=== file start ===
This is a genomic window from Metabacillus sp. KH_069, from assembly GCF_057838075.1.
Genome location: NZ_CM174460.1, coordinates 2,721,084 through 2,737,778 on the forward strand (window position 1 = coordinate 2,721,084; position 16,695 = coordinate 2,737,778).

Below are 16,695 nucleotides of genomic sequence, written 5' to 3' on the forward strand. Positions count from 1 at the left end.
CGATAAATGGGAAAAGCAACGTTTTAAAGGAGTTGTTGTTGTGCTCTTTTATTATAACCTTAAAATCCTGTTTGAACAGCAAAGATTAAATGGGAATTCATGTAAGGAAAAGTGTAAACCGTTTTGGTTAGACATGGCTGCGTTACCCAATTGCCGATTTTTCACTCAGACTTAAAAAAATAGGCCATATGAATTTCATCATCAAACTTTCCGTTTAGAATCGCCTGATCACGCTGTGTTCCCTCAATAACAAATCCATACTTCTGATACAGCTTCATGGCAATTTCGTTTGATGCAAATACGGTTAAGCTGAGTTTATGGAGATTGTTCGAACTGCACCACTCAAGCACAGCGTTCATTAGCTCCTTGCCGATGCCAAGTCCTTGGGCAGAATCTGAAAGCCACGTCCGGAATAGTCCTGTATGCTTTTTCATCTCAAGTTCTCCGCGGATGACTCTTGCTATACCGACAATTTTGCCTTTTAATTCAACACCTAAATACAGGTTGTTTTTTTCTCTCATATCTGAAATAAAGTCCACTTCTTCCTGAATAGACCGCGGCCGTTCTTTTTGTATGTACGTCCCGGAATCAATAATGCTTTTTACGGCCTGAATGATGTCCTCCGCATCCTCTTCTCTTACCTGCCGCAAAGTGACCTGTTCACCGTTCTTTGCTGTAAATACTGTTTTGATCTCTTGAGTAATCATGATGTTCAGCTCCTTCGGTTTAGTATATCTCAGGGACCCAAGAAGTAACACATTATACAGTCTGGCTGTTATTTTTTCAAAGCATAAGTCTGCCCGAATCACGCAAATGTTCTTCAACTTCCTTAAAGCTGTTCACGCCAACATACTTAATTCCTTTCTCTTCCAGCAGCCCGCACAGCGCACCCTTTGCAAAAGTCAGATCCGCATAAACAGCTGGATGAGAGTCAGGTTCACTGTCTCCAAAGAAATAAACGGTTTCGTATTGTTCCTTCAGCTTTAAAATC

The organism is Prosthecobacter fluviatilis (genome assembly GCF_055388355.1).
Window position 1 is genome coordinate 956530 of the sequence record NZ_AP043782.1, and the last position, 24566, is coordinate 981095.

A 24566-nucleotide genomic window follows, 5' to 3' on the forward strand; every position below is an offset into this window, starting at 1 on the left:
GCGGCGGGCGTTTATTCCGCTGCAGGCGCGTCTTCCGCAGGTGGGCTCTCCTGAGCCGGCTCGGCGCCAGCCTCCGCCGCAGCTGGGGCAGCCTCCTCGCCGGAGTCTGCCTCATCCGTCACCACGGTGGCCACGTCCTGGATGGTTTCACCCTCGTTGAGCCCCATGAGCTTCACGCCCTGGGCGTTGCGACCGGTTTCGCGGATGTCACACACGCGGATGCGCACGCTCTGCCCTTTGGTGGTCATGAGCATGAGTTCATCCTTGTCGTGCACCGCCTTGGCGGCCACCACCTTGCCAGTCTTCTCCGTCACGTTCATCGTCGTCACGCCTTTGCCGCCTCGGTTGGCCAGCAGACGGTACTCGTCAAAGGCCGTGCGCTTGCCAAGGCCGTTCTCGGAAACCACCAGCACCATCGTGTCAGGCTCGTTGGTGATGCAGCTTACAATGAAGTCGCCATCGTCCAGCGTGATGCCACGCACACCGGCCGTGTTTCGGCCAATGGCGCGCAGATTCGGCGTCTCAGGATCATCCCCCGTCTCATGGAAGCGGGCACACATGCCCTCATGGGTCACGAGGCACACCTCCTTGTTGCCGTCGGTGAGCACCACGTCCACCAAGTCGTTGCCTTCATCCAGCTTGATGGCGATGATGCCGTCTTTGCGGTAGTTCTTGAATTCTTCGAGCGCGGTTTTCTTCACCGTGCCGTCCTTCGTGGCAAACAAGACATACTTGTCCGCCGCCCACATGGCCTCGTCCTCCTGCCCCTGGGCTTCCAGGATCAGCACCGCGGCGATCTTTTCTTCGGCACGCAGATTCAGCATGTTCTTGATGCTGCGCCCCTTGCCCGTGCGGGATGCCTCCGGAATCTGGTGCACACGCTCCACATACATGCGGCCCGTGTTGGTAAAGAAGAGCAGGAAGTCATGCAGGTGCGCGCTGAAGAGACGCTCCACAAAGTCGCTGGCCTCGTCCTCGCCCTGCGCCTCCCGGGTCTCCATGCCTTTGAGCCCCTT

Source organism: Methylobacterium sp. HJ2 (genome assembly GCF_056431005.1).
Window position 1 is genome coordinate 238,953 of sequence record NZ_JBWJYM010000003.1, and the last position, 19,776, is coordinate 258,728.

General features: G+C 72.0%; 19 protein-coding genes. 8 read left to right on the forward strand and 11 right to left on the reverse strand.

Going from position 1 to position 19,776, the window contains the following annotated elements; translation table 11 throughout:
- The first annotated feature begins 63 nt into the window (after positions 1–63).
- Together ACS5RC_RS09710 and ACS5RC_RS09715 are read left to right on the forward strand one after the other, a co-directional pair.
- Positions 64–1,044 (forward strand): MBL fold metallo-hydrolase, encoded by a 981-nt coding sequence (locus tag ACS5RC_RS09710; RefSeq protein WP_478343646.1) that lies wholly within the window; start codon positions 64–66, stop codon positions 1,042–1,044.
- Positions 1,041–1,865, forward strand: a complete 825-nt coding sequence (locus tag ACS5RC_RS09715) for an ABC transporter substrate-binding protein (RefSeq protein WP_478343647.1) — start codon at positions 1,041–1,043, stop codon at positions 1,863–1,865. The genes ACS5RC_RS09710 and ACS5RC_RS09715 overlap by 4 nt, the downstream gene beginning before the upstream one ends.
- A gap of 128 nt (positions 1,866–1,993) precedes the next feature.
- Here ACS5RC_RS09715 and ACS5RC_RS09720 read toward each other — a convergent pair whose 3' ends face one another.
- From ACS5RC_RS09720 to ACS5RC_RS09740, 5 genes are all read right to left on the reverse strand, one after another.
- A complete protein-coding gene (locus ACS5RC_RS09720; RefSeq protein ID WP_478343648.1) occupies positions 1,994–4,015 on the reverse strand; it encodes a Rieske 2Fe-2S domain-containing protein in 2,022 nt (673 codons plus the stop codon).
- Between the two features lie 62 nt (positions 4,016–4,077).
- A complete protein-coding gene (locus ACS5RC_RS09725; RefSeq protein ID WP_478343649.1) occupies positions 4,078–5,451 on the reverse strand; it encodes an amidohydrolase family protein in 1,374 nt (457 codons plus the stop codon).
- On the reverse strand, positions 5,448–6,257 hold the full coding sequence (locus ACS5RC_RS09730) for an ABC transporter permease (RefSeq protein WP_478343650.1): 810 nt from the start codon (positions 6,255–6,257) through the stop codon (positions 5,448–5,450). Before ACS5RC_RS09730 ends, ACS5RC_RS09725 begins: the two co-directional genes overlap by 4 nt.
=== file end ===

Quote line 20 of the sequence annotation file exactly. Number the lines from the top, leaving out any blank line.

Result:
- A complete protein-coding gene (locus ACS5RC_RS09720; RefSeq protein ID WP_478343648.1) occupies positions 1,994–4,015 on the reverse strand; it encodes a Rieske 2Fe-2S domain-containing protein in 2,022 nt (673 codons plus the stop codon).